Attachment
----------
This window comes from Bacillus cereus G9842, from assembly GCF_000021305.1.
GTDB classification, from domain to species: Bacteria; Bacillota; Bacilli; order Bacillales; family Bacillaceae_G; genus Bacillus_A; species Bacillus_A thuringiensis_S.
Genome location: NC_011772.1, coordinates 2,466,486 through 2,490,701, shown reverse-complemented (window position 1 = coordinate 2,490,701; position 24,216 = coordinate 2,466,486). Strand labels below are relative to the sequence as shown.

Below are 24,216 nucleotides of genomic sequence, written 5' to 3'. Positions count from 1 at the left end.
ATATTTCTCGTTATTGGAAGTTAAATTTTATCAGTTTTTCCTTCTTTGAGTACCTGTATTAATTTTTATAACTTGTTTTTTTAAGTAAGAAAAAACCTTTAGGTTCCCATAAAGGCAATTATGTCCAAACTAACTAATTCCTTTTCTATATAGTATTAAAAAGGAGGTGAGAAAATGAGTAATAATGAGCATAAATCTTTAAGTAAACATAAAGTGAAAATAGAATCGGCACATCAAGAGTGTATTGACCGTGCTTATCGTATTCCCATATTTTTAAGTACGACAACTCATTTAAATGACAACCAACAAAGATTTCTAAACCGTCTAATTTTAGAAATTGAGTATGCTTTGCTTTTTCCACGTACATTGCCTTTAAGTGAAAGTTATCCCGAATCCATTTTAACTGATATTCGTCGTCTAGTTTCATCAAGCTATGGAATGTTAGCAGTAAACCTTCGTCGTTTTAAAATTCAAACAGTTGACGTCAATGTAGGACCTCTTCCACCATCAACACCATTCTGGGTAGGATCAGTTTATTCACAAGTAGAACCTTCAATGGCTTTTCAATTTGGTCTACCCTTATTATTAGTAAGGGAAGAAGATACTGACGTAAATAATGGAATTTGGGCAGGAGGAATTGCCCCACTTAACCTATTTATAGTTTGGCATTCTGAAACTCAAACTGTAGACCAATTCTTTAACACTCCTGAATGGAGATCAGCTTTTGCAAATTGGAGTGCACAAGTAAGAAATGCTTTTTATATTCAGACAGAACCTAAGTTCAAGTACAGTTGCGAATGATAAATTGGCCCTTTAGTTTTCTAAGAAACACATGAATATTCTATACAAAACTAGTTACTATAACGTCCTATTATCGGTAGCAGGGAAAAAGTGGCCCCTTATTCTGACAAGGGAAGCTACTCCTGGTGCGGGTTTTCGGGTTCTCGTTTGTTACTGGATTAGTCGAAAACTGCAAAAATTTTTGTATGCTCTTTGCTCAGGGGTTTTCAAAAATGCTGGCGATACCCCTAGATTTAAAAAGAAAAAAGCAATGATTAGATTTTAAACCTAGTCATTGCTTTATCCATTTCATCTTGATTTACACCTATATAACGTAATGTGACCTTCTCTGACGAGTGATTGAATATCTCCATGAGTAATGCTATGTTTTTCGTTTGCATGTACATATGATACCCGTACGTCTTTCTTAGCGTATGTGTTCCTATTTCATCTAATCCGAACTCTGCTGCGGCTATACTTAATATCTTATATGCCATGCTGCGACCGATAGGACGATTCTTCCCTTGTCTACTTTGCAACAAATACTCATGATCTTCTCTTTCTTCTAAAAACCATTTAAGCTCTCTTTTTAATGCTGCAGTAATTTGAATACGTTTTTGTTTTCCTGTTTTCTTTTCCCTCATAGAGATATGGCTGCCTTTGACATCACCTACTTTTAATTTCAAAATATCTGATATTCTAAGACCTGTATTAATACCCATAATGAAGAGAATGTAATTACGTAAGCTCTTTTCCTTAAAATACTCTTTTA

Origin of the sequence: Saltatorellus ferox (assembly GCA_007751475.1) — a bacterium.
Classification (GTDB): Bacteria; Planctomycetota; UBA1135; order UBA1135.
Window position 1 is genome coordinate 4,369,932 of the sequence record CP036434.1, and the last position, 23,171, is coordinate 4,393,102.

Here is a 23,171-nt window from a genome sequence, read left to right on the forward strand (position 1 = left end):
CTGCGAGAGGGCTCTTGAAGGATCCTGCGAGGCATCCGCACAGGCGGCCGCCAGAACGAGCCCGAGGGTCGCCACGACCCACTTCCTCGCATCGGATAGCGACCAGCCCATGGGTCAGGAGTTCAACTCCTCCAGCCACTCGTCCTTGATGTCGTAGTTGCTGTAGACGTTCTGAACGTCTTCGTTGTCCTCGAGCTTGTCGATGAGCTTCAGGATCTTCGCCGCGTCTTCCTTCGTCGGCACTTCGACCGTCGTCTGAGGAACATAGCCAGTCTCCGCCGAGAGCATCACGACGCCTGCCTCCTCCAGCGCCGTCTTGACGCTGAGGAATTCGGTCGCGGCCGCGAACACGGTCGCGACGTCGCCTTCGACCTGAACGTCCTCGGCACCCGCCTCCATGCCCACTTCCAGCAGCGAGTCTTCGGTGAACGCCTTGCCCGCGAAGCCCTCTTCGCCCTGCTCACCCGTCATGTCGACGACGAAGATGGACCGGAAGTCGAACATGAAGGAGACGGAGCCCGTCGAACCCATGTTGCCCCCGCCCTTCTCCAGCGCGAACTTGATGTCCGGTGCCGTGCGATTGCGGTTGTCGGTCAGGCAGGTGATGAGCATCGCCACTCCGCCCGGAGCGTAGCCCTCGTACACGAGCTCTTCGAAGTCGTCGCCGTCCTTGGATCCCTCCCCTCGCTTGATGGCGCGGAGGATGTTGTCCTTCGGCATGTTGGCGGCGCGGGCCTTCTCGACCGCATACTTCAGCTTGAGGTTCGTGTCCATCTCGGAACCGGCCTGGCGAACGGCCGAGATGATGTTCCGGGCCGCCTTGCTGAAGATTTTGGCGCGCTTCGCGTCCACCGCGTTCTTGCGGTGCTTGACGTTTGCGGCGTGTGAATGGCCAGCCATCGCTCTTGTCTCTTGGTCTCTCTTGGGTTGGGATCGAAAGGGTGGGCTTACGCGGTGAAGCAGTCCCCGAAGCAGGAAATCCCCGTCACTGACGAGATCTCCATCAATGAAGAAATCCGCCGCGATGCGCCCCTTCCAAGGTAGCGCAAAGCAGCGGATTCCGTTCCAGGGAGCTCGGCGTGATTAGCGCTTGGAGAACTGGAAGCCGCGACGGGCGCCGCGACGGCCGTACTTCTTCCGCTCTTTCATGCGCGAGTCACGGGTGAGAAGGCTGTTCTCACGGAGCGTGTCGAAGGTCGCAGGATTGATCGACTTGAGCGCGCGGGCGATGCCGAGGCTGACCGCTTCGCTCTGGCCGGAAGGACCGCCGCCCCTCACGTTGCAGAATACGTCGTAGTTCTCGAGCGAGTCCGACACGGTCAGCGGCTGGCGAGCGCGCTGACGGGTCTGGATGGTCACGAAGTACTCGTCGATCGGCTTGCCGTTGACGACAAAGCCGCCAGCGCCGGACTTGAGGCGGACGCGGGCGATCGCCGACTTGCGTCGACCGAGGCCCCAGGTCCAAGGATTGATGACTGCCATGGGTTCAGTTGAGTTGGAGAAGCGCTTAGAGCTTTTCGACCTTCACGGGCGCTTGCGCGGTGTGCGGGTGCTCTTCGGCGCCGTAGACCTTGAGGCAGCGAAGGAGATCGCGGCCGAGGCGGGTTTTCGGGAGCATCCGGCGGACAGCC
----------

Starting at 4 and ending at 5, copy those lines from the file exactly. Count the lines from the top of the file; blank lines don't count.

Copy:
Below are 24,216 nucleotides of genomic sequence, written 5' to 3'. Positions count from 1 at the left end.
ATATTTCTCGTTATTGGAAGTTAAATTTTATCAGTTTTTCCTTCTTTGAGTACCTGTATTAATTTTTATAACTTGTTTTTTTAAGTAAGAAAAAACCTTTAGGTTCCCATAAAGGCAATTATGTCCAAACTAACTAATTCCTTTTCTATATAGTATTAAAAAGGAGGTGAGAAAATGAGTAATAATGAGCATAAATCTTTAAGTAAACATAAAGTGAAAATAGAATCGGCACATCAAGAGTGTATTGACCGTGCTTATCGTATTCCCATATTTTTAAGTACGACAACTCATTTAAATGACAACCAACAAAGATTTCTAAACCGTCTAATTTTAGAAATTGAGTATGCTTTGCTTTTTCCACGTACATTGCCTTTAAGTGAAAGTTATCCCGAATCCATTTTAACTGATATTCGTCGTCTAGTTTCATCAAGCTATGGAATGTTAGCAGTAAACCTTCGTCGTTTTAAAATTCAAACAGTTGACGTCAATGTAGGACCTCTTCCACCATCAACACCATTCTGGGTAGGATCAGTTTATTCACAAGTAGAACCTTCAATGGCTTTTCAATTTGGTCTACCCTTATTATTAGTAAGGGAAGAAGATACTGACGTAAATAATGGAATTTGGGCAGGAGGAATTGCCCCACTTAACCTATTTATAGTTTGGCATTCTGAAACTCAAACTGTAGACCAATTCTTTAACACTCCTGAATGGAGATCAGCTTTTGCAAATTGGAGTGCACAAGTAAGAAATGCTTTTTATATTCAGACAGAACCTAAGTTCAAGTACAGTTGCGAATGATAAATTGGCCCTTTAGTTTTCTAAGAAACACATGAATATTCTATACAAAACTAGTTACTATAACGTCCTATTATCGGTAGCAGGGAAAAAGTGGCCCCTTATTCTGACAAGGGAAGCTACTCCTGGTGCGGGTTTTCGGGTTCTCGTTTGTTACTGGATTAGTCGAAAACTGCAAAAATTTTTGTATGCTCTTTGCTCAGGGGTTTTCAAAAATGCTGGCGATACCCCTAGATTTAAAAAGAAAAAAGCAATGATTAGATTTTAAACCTAGTCATTGCTTTATCCATTTCATCTTGATTTACACCTATATAACGTAATGTGACCTTCTCTGACGAGTGATTGAATATCTCCATGAGTAATGCTATGTTTTTCGTTTGCATGTACATATGATACCCGTACGTCTTTCTTAGCGTATGTGTTCCTATTTCATCTAATCCGAACTCTGCTGCGGCTATACTTAATATCTTATATGCCATGCTGCGACCGATAGGACGATTCTTCCCTTGTCTACTTTGCAACAAATACTCATGATCTTCTCTTTCTTCTAAAAACCATTTAAGCTCTCTTTTTAATGCTGCAGTAATTTGAATACGTTTTTGTTTTCCTGTTTTCTTTTCCCTCATAGAGATATGGCTGCCTTTGACATCACCTACTTTTAATTTCAAAATATCTGATATTCTAAGACCTGTATTAATACCCATAATGAAGAGAATGTAATTACGTAAGCTCTTTTCCTTAAAATACTCTTTTA